What is Man that Thou Art Mindful of Him? Humanity and the Cosmos in Lovecraftian Fiction

NB:  There are spoilers galore in the below post.

I often admonish writers to avoid the temptation of responding to negative reviews.  Nothing good can come of it.  People like what they like, and reviewing is perhaps the most subjective business of all time.  But I’ve noticed an interesting trend in reviews of That Which Should Not Be (both positive and negative), and I wanted to address it.  This is the first in a series of posts I plan to make on the issue.

There’s been a diverse reaction to the presence and role of religion in TWSNB.  In Lovecraft’s writing, the Cthulhu mythos is a sort of forbidden knowledge, studied by certain scholars but largely unknown.  And while Lovecraft often discusses the ancient gods in relation to the mythos, he rarely discusses the Judeo-Christian tradition.  Probably a good idea, given the times he lived in.  The people of the 20s and 30s might not have taken too kindly to any implications that could be drawn from it.

It’s also important to remember that Lovecraft didn’t think of what we now call the Cthulhu Mythos as a religious tradition unto itself.  The pantheon of the Old Ones, as we now consider it, was never so well ordered by Lovecraft.  Much of what people now defend as Lovecraftian is, in reality, a creation of those who followed him.  The major contribution of Lovecraft is not the notion of a hitherto undiscovered or unknown set of gods seeking to wreak havoc on humanity.  Rather, it is the notion of cosmic indifference.  The universe is vast, in many ways unknowable, prone to chaos, and completely uncaring about the fate of mankind.  That great beings exist is simple fact.

Many Lovecraft scholars argue that this goes one step further.  They argue that the Great Old Ones are as concerned about humanity as we might be an ant hill.  Much of the horror Lovecraft created came from his protagonists’ realization of this fact, and the insanity and hopelessness that followed from that.  Once the truth was revealed to them, there was no purpose to continuing to live and suicide often followed.

I don’t deny that one can draw this conclusion, but I reject any notion that Lovecraft did not recognize the age old struggle between good and evil in his writing, or the role that humanity might play in that struggle.  It seems to me that Lovecraft was never entirely consistent in his view of the relation between cosmic entities and humanity.  I think a lot of Lovecraftians want to believe certain things about the mythos and are willing to ignore contradictory evidence.  (In my view, S.T. Joshi, the greatest living Lovecraftian scholar, falls into this trap with The Dunwich Horror.  I’ll discuss it in more detail below.  Widely cited as one of Lovecraft’s greatest and most important stories, Joshi considers Dunwhich “an aesthetic mistake on Lovecraft’s part.”).  In reality, Lovecraft was far less concerned with continuity across stories as he was in simply spinning a great yarn.

Frankly, story after story of hopeless humanity would probably get boring at some point.  In Lovecraft’s greatest stories, humanity is not only noticed by the Old Ones, but they do a pretty good job of keeping them at bay.  The fact that the Cthulhu cult exists and seeks to wake the Great Old One speaks to their need for human action, as do the consequences of Captain Johansen’s decision to ram the eponymous creature with his ship.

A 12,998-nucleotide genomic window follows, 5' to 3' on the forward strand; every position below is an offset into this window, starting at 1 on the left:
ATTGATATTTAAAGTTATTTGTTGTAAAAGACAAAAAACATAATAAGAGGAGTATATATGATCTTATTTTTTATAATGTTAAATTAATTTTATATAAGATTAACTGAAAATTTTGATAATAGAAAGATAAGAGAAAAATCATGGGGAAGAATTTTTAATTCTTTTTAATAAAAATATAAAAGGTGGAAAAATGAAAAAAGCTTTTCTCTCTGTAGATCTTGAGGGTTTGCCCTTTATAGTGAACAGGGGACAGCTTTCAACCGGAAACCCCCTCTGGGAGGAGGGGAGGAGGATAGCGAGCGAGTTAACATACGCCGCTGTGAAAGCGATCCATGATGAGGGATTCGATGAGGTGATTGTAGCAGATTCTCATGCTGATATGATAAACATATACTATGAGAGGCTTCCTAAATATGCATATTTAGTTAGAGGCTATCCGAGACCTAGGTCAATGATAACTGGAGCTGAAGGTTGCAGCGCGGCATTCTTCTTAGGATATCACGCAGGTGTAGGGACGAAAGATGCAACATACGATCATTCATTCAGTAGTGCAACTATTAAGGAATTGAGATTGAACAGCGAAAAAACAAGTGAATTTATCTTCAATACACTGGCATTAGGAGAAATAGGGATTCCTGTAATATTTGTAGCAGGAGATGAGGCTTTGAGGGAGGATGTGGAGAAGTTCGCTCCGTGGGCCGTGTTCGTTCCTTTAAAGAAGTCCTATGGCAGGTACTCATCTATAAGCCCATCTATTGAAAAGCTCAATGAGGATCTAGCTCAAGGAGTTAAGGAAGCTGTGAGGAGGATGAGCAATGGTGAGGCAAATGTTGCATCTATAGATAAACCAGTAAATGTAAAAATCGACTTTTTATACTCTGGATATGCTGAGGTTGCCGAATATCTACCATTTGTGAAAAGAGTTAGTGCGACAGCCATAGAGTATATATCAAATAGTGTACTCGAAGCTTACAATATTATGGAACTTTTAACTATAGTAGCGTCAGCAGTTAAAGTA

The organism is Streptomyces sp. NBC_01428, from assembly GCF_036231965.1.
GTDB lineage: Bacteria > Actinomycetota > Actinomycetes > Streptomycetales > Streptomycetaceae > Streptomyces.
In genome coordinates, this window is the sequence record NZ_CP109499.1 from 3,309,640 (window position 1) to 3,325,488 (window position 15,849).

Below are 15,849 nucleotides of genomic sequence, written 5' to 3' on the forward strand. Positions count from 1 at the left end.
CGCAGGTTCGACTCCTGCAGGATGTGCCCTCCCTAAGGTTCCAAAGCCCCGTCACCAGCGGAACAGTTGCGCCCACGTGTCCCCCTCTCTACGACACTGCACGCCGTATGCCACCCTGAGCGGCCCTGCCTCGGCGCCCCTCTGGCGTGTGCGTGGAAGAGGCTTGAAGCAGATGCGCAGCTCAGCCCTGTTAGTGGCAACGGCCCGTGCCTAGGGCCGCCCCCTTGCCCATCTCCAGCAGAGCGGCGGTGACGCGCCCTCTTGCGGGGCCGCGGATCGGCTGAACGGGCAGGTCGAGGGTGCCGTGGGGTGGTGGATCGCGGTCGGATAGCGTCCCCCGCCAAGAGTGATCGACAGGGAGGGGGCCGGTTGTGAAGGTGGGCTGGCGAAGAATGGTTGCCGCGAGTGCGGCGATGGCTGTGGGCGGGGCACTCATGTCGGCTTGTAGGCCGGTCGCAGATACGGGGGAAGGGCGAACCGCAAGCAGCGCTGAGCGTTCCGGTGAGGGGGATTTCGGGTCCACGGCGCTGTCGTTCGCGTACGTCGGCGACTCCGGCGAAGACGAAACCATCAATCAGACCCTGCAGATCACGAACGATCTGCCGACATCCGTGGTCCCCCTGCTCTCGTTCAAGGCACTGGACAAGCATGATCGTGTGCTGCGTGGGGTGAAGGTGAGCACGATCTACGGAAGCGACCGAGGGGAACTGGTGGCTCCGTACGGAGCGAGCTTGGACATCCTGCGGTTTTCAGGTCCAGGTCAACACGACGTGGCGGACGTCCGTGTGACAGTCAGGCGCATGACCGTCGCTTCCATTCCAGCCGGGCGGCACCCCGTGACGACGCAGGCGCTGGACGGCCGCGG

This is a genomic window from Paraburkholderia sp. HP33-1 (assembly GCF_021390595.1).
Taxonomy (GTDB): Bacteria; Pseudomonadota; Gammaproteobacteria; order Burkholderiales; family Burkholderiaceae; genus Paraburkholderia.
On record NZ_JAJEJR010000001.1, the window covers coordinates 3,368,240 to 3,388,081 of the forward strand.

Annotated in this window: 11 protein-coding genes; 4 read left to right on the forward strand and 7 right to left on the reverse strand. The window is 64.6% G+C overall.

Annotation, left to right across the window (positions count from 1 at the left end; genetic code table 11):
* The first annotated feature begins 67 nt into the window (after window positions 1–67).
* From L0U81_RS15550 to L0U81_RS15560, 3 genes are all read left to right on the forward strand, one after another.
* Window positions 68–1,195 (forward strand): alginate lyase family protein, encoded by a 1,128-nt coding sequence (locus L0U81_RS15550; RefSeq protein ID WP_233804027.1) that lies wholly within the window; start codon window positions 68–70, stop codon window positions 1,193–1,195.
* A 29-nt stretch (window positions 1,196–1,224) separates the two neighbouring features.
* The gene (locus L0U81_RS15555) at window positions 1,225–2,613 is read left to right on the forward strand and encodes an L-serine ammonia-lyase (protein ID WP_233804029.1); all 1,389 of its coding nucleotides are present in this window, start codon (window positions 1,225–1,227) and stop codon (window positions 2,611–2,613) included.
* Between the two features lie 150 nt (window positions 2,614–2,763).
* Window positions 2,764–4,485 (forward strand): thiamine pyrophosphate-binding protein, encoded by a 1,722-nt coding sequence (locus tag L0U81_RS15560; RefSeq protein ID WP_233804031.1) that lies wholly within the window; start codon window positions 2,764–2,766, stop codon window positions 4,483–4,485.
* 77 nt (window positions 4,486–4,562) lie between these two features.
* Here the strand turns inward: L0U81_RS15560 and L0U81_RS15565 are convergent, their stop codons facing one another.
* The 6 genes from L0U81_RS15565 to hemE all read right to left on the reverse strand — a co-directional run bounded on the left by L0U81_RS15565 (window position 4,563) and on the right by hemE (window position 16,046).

But The Dunwich Horror puts the lie to any notion that humanity has no role in Lovecraft’s cosmic play.  In many ways, The Dunwich Horror is the centerpiece of the Cthulhu Mythos, even more so than the short story that bears his name.  In Dunwich, we are treated to extensive quotations from the Necronomicon as well as an Old One conspiracy that comes nigh on close to succeeding.  And how, pray tell, is it stopped?  By the efforts of Henry Armitage and his compatriots who, by using the ancient knowledge contained in arcane texts, defeat the son of Yog-Sothoth and prevent the return of the Old Ones.  (It almost sounds like The Omen).

I don’t see how we can ignore the implications of The Dunwich HorrorDunwich clearly refers to a “strange evil so vaguely threatening this planet” and sets up a dynamic where good people can and do oppose the rise of the Old Ones.  S.T. Joshi may disapprove of Dunwich because it is a “stock good-versus-evil scenario,” but that does nothing to diminish the importance of The Dunwich Horror to Lovecraft and the mythos.  I take no issue with writers who have constructed stories based on Lovecraft’s view of cosmic indifference, but I also believe that the notion that you cannot have good and evil vying against each other in a Lovecraftian story is a product more of what the readers wish Lovecraft had done rather than what he actually did.

To be continued in a future post…

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One response to “What is Man that Thou Art Mindful of Him? Humanity and the Cosmos in Lovecraftian Fiction

  1. Pingback: For God, For Cthulhu, & For Miskatonic | The Site That Should Not Be

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